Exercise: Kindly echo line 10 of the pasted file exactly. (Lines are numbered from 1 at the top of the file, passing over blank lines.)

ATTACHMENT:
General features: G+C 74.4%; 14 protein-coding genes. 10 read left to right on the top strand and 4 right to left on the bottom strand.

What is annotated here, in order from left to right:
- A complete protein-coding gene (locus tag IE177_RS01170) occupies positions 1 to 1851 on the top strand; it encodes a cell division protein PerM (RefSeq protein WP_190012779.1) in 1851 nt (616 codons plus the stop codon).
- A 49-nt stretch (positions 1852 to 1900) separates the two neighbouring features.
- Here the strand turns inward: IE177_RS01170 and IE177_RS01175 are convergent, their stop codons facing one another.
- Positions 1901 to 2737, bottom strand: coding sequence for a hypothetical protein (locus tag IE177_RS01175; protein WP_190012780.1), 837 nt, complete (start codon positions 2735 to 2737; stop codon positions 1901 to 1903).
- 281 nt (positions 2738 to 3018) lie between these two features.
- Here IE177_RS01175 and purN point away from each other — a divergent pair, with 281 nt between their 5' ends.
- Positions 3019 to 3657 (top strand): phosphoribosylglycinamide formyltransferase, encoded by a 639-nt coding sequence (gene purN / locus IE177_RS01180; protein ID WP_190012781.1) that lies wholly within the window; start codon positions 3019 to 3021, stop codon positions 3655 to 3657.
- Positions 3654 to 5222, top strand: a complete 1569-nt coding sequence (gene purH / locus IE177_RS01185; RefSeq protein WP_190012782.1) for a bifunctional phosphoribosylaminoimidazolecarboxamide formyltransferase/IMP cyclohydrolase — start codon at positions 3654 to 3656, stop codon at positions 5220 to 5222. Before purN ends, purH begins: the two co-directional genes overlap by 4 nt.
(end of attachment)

- Positions 3654 to 5222, top strand: a complete 1569-nt coding sequence (gene purH / locus IE177_RS01185; RefSeq protein WP_190012782.1) for a bifunctional phosphoribosylaminoimidazolecarboxamide formyltransferase/IMP cyclohydrolase — start codon at positions 3654 to 3656, stop codon at positions 5220 to 5222. Before purN ends, purH begins: the two co-directional genes overlap by 4 nt.